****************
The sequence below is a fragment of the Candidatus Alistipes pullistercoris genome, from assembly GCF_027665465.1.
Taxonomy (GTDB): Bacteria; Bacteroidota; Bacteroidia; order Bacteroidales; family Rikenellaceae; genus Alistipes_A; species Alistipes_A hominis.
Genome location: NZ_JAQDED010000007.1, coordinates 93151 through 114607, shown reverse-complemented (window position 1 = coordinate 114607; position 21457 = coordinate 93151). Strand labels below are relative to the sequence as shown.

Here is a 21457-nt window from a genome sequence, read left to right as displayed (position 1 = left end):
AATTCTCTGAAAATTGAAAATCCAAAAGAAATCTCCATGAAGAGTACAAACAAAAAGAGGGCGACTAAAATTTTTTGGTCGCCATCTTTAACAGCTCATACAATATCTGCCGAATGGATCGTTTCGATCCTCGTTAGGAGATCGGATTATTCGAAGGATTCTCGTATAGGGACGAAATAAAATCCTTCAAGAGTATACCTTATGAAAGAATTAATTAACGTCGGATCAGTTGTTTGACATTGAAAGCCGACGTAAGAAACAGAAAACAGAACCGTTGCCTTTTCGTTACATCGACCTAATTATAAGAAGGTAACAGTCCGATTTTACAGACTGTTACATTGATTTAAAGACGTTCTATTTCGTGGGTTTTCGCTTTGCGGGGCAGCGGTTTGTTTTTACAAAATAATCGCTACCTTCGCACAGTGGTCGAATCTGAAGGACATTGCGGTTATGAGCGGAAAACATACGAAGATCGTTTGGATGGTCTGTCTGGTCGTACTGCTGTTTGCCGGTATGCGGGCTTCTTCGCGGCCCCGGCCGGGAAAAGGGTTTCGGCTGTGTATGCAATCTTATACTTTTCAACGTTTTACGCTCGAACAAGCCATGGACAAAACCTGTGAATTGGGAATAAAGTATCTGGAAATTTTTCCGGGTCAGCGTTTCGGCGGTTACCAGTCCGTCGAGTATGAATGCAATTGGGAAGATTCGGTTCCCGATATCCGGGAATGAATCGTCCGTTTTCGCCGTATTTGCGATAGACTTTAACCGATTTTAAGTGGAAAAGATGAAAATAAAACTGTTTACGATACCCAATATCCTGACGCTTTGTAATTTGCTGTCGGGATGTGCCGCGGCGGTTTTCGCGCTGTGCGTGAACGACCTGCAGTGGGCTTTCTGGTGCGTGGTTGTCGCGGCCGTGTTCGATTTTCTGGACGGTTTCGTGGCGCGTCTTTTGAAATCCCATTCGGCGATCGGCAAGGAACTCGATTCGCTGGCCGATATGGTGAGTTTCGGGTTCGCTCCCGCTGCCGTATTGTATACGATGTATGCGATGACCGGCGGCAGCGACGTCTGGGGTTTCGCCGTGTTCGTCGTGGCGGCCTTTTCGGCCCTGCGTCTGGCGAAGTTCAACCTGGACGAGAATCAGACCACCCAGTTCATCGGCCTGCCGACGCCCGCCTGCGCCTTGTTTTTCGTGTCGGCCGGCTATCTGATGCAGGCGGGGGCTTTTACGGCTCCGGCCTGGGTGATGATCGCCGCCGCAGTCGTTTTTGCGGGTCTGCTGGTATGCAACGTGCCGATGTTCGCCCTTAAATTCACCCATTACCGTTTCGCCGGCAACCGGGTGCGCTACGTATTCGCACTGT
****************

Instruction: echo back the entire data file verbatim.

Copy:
The sequence below is a fragment of the Candidatus Alistipes pullistercoris genome, from assembly GCF_027665465.1.
Taxonomy (GTDB): Bacteria; Bacteroidota; Bacteroidia; order Bacteroidales; family Rikenellaceae; genus Alistipes_A; species Alistipes_A hominis.
Genome location: NZ_JAQDED010000007.1, coordinates 93151 through 114607, shown reverse-complemented (window position 1 = coordinate 114607; position 21457 = coordinate 93151). Strand labels below are relative to the sequence as shown.

Here is a 21457-nt window from a genome sequence, read left to right as displayed (position 1 = left end):
AATTCTCTGAAAATTGAAAATCCAAAAGAAATCTCCATGAAGAGTACAAACAAAAAGAGGGCGACTAAAATTTTTTGGTCGCCATCTTTAACAGCTCATACAATATCTGCCGAATGGATCGTTTCGATCCTCGTTAGGAGATCGGATTATTCGAAGGATTCTCGTATAGGGACGAAATAAAATCCTTCAAGAGTATACCTTATGAAAGAATTAATTAACGTCGGATCAGTTGTTTGACATTGAAAGCCGACGTAAGAAACAGAAAACAGAACCGTTGCCTTTTCGTTACATCGACCTAATTATAAGAAGGTAACAGTCCGATTTTACAGACTGTTACATTGATTTAAAGACGTTCTATTTCGTGGGTTTTCGCTTTGCGGGGCAGCGGTTTGTTTTTACAAAATAATCGCTACCTTCGCACAGTGGTCGAATCTGAAGGACATTGCGGTTATGAGCGGAAAACATACGAAGATCGTTTGGATGGTCTGTCTGGTCGTACTGCTGTTTGCCGGTATGCGGGCTTCTTCGCGGCCCCGGCCGGGAAAAGGGTTTCGGCTGTGTATGCAATCTTATACTTTTCAACGTTTTACGCTCGAACAAGCCATGGACAAAACCTGTGAATTGGGAATAAAGTATCTGGAAATTTTTCCGGGTCAGCGTTTCGGCGGTTACCAGTCCGTCGAGTATGAATGCAATTGGGAAGATTCGGTTCCCGATATCCGGGAATGAATCGTCCGTTTTCGCCGTATTTGCGATAGACTTTAACCGATTTTAAGTGGAAAAGATGAAAATAAAACTGTTTACGATACCCAATATCCTGACGCTTTGTAATTTGCTGTCGGGATGTGCCGCGGCGGTTTTCGCGCTGTGCGTGAACGACCTGCAGTGGGCTTTCTGGTGCGTGGTTGTCGCGGCCGTGTTCGATTTTCTGGACGGTTTCGTGGCGCGTCTTTTGAAATCCCATTCGGCGATCGGCAAGGAACTCGATTCGCTGGCCGATATGGTGAGTTTCGGGTTCGCTCCCGCTGCCGTATTGTATACGATGTATGCGATGACCGGCGGCAGCGACGTCTGGGGTTTCGCCGTGTTCGTCGTGGCGGCCTTTTCGGCCCTGCGTCTGGCGAAGTTCAACCTGGACGAGAATCAGACCACCCAGTTCATCGGCCTGCCGACGCCCGCCTGCGCCTTGTTTTTCGTGTCGGCCGGCTATCTGATGCAGGCGGGGGCTTTTACGGCTCCGGCCTGGGTGATGATCGCCGCCGCAGTCGTTTTTGCGGGTCTGCTGGTATGCAACGTGCCGATGTTCGCCCTTAAATTCACCCATTACCGTTTCGCCGGCAACCGGGTGCGCTACGTATTCGCACTGT